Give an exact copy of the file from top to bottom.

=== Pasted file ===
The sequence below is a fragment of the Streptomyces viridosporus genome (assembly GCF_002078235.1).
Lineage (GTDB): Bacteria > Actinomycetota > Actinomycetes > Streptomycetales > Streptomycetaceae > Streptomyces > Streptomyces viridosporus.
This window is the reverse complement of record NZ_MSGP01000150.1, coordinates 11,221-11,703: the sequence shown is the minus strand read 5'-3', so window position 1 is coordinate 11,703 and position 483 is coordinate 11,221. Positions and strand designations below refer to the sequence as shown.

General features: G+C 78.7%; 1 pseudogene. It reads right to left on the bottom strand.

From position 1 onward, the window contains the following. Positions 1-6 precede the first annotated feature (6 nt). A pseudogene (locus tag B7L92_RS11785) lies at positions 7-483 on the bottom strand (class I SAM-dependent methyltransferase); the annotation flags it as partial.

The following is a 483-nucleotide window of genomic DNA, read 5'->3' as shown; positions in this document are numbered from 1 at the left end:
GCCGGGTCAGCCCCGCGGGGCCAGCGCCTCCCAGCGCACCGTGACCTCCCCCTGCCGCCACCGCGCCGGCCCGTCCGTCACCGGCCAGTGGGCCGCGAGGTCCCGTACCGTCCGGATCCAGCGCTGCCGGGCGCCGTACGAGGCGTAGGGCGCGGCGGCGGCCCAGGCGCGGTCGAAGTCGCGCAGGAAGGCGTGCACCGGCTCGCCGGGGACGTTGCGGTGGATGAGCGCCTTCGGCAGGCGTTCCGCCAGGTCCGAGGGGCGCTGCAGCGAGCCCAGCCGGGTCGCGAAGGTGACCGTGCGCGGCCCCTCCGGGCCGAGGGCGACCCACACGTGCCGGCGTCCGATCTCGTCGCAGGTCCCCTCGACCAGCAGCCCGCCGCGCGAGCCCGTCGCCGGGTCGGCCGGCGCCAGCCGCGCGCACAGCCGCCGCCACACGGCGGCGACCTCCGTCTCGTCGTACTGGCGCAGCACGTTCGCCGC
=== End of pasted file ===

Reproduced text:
The sequence below is a fragment of the Streptomyces viridosporus genome (assembly GCF_002078235.1).
Lineage (GTDB): Bacteria > Actinomycetota > Actinomycetes > Streptomycetales > Streptomycetaceae > Streptomyces > Streptomyces viridosporus.
This window is the reverse complement of record NZ_MSGP01000150.1, coordinates 11,221-11,703: the sequence shown is the minus strand read 5'-3', so window position 1 is coordinate 11,703 and position 483 is coordinate 11,221. Positions and strand designations below refer to the sequence as shown.

General features: G+C 78.7%; 1 pseudogene. It reads right to left on the bottom strand.

From position 1 onward, the window contains the following. Positions 1-6 precede the first annotated feature (6 nt). A pseudogene (locus tag B7L92_RS11785) lies at positions 7-483 on the bottom strand (class I SAM-dependent methyltransferase); the annotation flags it as partial.

The following is a 483-nucleotide window of genomic DNA, read 5'->3' as shown; positions in this document are numbered from 1 at the left end:
GCCGGGTCAGCCCCGCGGGGCCAGCGCCTCCCAGCGCACCGTGACCTCCCCCTGCCGCCACCGCGCCGGCCCGTCCGTCACCGGCCAGTGGGCCGCGAGGTCCCGTACCGTCCGGATCCAGCGCTGCCGGGCGCCGTACGAGGCGTAGGGCGCGGCGGCGGCCCAGGCGCGGTCGAAGTCGCGCAGGAAGGCGTGCACCGGCTCGCCGGGGACGTTGCGGTGGATGAGCGCCTTCGGCAGGCGTTCCGCCAGGTCCGAGGGGCGCTGCAGCGAGCCCAGCCGGGTCGCGAAGGTGACCGTGCGCGGCCCCTCCGGGCCGAGGGCGACCCACACGTGCCGGCGTCCGATCTCGTCGCAGGTCCCCTCGACCAGCAGCCCGCCGCGCGAGCCCGTCGCCGGGTCGGCCGGCGCCAGCCGCGCGCACAGCCGCCGCCACACGGCGGCGACCTCCGTCTCGTCGTACTGGCGCAGCACGTTCGCCGC